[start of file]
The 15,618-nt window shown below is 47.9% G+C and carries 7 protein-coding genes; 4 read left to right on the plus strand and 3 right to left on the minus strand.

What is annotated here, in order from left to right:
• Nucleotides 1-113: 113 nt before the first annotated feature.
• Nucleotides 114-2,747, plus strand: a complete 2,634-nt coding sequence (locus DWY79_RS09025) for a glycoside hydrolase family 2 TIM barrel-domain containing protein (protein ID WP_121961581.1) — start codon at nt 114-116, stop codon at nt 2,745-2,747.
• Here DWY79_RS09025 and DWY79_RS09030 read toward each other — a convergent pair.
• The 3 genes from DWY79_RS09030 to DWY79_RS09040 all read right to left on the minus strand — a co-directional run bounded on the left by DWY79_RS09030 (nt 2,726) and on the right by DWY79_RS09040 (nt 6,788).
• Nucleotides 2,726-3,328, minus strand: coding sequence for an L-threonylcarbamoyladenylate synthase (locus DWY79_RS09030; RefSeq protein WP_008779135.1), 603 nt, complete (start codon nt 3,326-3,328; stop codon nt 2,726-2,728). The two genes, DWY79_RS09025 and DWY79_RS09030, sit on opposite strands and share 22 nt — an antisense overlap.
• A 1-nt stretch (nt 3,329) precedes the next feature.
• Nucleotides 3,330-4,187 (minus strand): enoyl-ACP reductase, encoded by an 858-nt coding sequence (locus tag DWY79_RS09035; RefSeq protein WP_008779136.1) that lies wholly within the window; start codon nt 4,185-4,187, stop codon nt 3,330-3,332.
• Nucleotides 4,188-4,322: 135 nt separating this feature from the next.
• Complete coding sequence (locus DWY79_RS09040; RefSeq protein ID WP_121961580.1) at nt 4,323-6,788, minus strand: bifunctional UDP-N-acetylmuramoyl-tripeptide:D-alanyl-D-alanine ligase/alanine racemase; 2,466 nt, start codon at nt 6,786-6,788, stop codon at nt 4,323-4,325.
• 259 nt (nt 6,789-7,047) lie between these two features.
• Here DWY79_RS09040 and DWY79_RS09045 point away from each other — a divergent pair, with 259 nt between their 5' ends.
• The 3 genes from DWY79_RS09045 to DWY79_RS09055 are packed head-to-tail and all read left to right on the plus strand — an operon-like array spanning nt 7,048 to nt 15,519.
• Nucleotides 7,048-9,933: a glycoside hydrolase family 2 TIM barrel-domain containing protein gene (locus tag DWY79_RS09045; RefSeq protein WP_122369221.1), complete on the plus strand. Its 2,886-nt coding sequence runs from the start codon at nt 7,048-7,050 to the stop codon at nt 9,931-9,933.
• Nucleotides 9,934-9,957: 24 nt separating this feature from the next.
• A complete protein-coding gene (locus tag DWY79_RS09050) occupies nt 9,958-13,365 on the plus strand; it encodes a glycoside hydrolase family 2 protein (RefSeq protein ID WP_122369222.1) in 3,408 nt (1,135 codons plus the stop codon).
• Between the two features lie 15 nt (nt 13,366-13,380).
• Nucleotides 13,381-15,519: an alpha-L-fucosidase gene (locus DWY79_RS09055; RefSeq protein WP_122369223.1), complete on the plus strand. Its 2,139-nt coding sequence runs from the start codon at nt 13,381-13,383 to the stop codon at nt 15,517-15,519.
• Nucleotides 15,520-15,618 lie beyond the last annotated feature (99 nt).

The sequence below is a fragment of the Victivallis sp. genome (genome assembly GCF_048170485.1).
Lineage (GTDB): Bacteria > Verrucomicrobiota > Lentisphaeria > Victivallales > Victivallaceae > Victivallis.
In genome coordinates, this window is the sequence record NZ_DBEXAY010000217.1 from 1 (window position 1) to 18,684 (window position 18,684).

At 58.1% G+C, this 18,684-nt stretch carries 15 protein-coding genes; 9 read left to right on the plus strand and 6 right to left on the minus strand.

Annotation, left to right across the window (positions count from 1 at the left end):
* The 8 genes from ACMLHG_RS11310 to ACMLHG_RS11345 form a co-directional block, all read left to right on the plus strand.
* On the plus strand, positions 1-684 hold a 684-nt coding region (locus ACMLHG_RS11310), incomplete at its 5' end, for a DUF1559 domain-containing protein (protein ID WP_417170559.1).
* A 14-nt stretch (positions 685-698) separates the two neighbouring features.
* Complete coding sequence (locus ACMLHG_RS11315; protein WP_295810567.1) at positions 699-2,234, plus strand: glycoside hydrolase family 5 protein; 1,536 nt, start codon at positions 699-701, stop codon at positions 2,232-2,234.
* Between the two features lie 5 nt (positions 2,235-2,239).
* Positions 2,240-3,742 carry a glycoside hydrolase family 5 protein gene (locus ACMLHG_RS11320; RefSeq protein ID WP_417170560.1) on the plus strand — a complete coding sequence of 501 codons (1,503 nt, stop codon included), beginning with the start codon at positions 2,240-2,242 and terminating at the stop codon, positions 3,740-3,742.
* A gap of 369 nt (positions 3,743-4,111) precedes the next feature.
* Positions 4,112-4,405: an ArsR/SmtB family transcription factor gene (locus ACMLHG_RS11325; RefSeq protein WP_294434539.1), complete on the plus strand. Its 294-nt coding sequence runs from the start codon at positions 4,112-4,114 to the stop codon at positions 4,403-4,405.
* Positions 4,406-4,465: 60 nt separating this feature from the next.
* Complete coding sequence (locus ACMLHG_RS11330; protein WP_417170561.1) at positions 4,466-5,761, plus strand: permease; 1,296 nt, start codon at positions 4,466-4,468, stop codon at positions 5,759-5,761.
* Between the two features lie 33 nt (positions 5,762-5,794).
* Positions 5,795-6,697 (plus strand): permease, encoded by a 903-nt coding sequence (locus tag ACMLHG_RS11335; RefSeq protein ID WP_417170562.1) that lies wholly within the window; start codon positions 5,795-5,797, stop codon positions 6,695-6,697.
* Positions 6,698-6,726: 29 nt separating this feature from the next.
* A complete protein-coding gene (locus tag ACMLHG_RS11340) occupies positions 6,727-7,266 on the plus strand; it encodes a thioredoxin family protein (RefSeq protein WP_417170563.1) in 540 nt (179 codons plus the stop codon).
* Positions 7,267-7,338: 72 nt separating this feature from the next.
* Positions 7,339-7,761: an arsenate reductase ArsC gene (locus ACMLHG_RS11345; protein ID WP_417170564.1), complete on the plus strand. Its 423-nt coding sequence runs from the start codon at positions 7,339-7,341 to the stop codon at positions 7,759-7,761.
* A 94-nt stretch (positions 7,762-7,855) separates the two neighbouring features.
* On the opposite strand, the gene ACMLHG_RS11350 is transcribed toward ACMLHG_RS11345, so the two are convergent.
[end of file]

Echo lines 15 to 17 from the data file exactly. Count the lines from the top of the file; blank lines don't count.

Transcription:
• Nucleotides 7,048-9,933: a glycoside hydrolase family 2 TIM barrel-domain containing protein gene (locus tag DWY79_RS09045; RefSeq protein WP_122369221.1), complete on the plus strand. Its 2,886-nt coding sequence runs from the start codon at nt 7,048-7,050 to the stop codon at nt 9,931-9,933.
• Nucleotides 9,934-9,957: 24 nt separating this feature from the next.
• A complete protein-coding gene (locus tag DWY79_RS09050) occupies nt 9,958-13,365 on the plus strand; it encodes a glycoside hydrolase family 2 protein (RefSeq protein ID WP_122369222.1) in 3,408 nt (1,135 codons plus the stop codon).